Marriage, sanctity and gay sexuality – where is the love?

Wedding Rings

Update 17 March 2014  Same-sex marriage became legal in England and Wales on 13 March 2014. The first ceremonies will take place on 29 March. Scotland is expected to legalise same-sex marriage later in 2014 .

Update 11 May 2012 US President Barack Obama yesterday announced that he believes gay couples should be free to marry. It’s just a statement and has no legal implications, but like similar previous statements by David Cameron and new French president Francois Hollande, it is a further indication of where the discussion is going.

Gay marriage and the question of the sanctity of marriage is a hotly debated topic on both sides of theAtlantic.  Presidential hopefuls express opinions, the Archbishop of York has warned governments (and the British government in particular) not to meddle. On Facebook there are petitions. The contention seems to be that if Governments allow same-sex couples to marry they will be interfering in a sacred issue and will somehow “break” the institution of marriage. Can this be true?

This issue must be important because it even reared its head at our recent church annual general meeting, alongside the usual Sunday-club report and appointment of stewards! But before we throw ourselves behind one camp or the other, as Christians we need to stop and ask ourselves some questions. What is marriage? What is a good marriage? What makes it different from any other relationship? The word sanctity that is being bandied around really just refers to the qualities or attributes which set something apart as special or holy – so what is it that makes marriage special?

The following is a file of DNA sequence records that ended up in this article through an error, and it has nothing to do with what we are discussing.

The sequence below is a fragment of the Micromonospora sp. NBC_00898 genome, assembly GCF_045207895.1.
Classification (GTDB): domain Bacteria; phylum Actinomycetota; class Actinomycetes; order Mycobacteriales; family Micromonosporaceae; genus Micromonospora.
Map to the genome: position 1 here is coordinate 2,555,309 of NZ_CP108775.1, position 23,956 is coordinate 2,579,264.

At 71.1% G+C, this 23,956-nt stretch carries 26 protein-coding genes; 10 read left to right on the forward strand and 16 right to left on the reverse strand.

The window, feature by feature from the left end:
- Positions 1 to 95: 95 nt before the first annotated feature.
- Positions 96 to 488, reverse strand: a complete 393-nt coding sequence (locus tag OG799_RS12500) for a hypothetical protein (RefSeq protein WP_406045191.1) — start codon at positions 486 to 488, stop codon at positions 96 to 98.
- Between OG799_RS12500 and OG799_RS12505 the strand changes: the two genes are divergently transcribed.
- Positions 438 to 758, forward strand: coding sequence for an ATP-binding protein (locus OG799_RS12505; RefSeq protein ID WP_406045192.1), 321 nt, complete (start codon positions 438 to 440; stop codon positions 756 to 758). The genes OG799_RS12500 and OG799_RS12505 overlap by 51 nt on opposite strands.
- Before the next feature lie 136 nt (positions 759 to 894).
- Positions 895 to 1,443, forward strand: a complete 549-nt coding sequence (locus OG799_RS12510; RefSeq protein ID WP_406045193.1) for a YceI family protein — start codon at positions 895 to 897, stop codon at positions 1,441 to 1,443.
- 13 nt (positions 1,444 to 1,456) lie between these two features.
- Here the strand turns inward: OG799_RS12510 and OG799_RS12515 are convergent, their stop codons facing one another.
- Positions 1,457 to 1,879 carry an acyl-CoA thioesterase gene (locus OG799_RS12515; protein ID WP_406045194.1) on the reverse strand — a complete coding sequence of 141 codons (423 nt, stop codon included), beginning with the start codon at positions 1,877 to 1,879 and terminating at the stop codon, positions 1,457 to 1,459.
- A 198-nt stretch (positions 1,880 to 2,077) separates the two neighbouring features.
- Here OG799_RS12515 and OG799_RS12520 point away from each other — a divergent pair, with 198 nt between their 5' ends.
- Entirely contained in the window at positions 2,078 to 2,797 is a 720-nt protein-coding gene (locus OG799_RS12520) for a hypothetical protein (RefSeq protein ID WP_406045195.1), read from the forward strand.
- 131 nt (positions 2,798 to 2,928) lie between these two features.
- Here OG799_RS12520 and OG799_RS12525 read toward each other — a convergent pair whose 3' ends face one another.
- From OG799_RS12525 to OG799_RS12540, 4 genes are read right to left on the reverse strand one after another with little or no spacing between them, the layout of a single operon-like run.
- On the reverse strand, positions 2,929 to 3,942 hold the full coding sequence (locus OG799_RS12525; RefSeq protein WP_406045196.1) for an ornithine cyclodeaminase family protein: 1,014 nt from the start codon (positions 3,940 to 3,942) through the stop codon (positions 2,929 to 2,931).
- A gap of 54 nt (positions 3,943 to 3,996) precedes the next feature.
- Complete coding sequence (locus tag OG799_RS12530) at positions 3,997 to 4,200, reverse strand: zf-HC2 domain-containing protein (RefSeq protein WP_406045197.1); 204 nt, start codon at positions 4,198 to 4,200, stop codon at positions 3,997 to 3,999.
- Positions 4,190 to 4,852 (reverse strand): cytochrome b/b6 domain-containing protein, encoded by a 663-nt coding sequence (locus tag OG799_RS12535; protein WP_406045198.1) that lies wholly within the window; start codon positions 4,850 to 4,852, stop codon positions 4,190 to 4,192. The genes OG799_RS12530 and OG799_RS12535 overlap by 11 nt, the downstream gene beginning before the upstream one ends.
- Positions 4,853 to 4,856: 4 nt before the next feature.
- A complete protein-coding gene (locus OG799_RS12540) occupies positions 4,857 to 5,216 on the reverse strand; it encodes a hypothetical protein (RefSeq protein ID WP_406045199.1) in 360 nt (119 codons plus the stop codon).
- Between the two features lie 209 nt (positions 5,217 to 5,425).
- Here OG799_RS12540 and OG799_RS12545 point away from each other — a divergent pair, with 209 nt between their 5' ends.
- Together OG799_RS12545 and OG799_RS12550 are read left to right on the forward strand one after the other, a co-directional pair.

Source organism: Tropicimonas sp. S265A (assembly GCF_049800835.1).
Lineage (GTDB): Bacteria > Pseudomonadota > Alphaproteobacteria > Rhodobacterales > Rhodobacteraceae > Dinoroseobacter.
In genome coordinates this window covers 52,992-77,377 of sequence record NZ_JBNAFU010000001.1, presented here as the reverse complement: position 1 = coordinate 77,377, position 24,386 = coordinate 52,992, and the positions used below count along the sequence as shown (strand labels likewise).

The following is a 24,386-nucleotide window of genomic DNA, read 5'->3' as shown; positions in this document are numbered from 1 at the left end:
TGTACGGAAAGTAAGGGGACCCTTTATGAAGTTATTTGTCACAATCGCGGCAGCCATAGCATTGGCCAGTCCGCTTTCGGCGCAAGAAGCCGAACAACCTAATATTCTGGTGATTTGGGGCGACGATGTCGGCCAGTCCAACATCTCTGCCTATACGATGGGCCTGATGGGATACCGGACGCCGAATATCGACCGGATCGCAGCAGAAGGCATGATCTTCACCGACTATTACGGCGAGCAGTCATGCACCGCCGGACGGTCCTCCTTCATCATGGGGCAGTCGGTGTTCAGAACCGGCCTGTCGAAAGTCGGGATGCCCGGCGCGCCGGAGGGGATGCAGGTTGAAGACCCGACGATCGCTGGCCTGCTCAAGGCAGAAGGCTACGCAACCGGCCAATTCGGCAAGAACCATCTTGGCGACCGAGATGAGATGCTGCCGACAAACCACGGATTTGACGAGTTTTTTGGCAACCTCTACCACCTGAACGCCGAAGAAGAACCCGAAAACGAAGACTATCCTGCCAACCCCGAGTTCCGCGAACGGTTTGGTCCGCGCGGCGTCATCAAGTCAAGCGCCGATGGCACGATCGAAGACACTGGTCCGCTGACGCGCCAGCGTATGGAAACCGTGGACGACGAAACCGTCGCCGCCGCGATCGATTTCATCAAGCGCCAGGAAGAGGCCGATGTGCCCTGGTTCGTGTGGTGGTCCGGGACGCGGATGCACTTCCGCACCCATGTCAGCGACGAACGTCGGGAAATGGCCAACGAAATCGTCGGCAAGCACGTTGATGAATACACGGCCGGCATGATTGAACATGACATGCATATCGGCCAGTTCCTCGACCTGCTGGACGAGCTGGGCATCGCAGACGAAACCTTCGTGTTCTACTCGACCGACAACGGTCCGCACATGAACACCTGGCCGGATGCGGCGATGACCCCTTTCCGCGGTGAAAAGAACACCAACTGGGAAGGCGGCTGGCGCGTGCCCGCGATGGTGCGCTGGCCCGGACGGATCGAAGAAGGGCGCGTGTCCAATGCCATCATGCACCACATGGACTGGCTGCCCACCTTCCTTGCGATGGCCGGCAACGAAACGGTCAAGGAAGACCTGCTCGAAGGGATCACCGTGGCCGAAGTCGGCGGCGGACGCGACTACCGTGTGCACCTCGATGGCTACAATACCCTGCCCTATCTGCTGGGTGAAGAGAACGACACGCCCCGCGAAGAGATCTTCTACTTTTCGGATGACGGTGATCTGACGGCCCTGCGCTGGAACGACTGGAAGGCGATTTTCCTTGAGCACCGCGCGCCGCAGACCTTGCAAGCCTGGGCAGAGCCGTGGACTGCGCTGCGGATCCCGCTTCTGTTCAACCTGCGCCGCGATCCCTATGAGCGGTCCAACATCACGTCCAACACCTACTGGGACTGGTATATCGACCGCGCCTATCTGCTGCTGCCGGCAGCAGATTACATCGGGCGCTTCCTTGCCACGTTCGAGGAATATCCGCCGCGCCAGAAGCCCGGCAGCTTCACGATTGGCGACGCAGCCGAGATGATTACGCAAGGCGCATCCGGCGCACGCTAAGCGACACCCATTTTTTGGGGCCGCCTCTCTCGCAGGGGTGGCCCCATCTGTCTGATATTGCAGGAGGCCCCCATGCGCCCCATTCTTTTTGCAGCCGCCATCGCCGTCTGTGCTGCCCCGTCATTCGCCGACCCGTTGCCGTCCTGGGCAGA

Legality and Biblicality

Marriage is, of course, a legal status – most states long ago took on the role of defining who could get married, registering those who are and controlling how a marriage could be ended. Governments see marriage as a useful institution that creates stability in society and provides care and support for most of the youngest and weakest in society. Marriage is a convenience to society, but if that was all it is, if it were just a variety of business agreement then no-one would be bothering to argue much. There has to be more.

For a Christian our first thought is often that definitions should be “Biblically based”, but it is actually quite hard to find any consistent image of marriage either in the Old Testament (where those who are not polygamists seem to be adulterers, and marrying out of love was not a consideration) or the New (which seems strangely devoid of married people). It has long amused me as I have sat at wedding ceremonies down the years that the best the traditional liturgy could come up with to justify the Biblical nature of marriage is to say that Jesus once went to a wedding! And all we know about that wedding was that there was plenty of alcohol involved! No, marriage as we know it today, an equal and exclusive loving relationship between two individuals, voluntarily entered into and with a commitment for life, is the result of a process of refining and clarifying that has taken place over thousands of years.

What’s so special?

The New Testament does have something deeper (if more vague) to say about marriage. Although its writers never explicitly call the Church the bride of Christ, many verses imply it, and though the language used reflects the moralities of the day, the basic image is a compelling one. In this scenario, just as God made mankind in his image, marriage is a reflection and a representation of the relationship that God has with his people. This understanding might begin to give us a glimpse of what God intends for marriage.